2007 Jeep Wrangler Rubicon Suspension - Project Con ArtistPosted in Project Vehicles on February 1, 2008
We were in the early planning stages of Project 'Con Artist, when we contacted the crew over at Rubicon Express to see if they would be interested in putting a long-arm system on our JK. After all, we have always been impressed with the quality and performance of Rubicon's system on the TJ and they were the original innovator of Jeep long-arm suspension systems back in 1998. Two years before that, in 1996, Rubicon Express was formed and has built up a solid reputation of being one of the premier players in Jeep suspensions.
When Rubicon's JK Long Arm system was released, it quickly became one of the most controversial suspension systems on the market, utilizing a radius-arm design on the front (similar to the TJ) and on the rear, something that has been done on great factory four-wheel-drive vehicles such as the Range Rover, but never tried in the aftermarket. We heard all types of comments, from editors to armchair enthusiasts telling us why radius arms would never work off road, but none of them having real radius-arm experience to back up their claims. We decided to forge ahead and test the myths about radius arms.
We wanted a long-arm suspension for the advantage they hold over short arms, such as a shallower control-arm angle over the range of suspension travel, as well as the angle being closer to stock at an increased ride height, resulting in reduced squat. Radius arms have the added benefit of keeping the wheels from moving toward the center of the vehicle during droop and being self-canceling for torque, nearly eliminating troublesome axle hop on loose surfaces. They also result in more stable handling, because as the body rolls, the wheelbase increases on the outside of the turn and eliminates the front-end lift under hard acceleration.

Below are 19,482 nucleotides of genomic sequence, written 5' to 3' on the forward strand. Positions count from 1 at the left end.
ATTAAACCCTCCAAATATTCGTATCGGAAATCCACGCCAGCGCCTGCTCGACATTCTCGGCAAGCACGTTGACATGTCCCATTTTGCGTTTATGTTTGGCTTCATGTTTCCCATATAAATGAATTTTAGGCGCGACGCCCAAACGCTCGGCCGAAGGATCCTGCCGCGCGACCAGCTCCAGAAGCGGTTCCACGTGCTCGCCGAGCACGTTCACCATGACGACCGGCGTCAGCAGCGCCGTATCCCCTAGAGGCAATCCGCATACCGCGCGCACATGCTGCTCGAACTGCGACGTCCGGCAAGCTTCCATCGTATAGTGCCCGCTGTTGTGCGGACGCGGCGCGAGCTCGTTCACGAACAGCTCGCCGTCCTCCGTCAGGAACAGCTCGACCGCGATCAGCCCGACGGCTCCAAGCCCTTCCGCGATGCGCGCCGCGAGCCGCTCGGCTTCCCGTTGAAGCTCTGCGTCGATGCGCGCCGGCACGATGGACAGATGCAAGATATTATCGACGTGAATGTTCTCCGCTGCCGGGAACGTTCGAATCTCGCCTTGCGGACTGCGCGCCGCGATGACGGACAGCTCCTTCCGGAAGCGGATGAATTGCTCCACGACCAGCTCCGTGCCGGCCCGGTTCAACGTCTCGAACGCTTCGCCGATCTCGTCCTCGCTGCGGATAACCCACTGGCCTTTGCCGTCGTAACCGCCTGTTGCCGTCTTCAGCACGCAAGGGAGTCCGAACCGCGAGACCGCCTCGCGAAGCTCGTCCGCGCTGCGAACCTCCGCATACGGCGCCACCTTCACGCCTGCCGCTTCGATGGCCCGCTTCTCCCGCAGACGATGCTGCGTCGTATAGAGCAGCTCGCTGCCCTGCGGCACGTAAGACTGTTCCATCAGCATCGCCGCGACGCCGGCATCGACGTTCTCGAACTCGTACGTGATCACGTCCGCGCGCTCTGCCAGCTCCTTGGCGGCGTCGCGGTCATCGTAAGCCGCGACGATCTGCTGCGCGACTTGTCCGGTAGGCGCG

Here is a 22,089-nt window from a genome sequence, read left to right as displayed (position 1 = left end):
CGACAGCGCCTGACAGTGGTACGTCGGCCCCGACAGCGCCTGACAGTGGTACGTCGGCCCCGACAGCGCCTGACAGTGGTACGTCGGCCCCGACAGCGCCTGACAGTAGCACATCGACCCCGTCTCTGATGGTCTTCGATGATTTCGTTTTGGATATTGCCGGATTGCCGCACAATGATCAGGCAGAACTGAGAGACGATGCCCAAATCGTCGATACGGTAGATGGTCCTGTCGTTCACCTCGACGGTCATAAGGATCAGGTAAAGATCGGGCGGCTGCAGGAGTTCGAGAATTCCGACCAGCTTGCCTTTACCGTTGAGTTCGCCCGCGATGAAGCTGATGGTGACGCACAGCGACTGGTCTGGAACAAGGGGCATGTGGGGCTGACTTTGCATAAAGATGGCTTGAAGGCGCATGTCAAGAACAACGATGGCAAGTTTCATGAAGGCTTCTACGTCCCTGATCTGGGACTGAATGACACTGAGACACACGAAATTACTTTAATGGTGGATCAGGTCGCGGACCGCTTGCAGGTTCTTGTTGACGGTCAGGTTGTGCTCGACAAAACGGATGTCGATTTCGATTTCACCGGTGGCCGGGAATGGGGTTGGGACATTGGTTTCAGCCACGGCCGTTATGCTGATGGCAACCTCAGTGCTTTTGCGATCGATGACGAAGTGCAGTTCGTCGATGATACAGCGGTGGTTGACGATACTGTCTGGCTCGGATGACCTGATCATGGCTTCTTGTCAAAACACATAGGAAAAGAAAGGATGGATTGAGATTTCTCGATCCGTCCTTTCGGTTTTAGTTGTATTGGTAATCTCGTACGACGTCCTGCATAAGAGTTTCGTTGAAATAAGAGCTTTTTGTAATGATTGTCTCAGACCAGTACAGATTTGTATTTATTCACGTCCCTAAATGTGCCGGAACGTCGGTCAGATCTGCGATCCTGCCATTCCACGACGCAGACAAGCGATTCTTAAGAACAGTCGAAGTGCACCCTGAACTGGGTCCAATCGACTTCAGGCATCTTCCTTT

Another plus is that Rubicon Express goes the extra distance in quality of materials, using chromoly for the arms, which is formed in a 100-ton press, not shaped in a bender, preserving material strength. They also specify rigorous criteria for quality of components, such as the consistency of the rubber in the bushings.
A competent shop should be able to complete the install over the course of a full day. Follow along as we point out some of the highlights of this suspension system and installation done at Rubicon Express' facility in Rancho Cordova, California.
So far we have wheeled from Moab to the Mojave over just about every terrain imaginable, including rocks, snow, mud, and sand. In every situation, our Rubicon Express Long Arm suspension has inspired confidence in good lines and in bad. Having the strength of chromoly arms is a huge benefit, especially since the arms can be used as skids to help ramp the rear wheels up to a shelf. Another area the RE system excels is in fast washes and over small whoops. Just because it has solid axles does not mean it can't be enjoyed in fast terrain.
In every day driving we have had no issues with the Electronic Stability Program (ESP) or the Brake Assist System (BAS) activating and we have been pleasantly surprised that the Rubicon Express system has enough flexibility and stability to get us over the gnarliest rock gardens, yet is compliant enough to take a Four Wheeler editor on a 50-mile commute through LA's concrete jungle. Perhaps this is the reason Mopar has decided to private label the Rubicon Express lift and offer it through your neighborhood Jeep dealer. It is that good.
Whether it is bombing down a wash or crawling around in 4-Lo, we haven't once been disappointed by our decision to go with Rubicon. In the near future we'll be trying out a new wheel-and-tire package on the 'Con Artist and we'll let you know how it goes.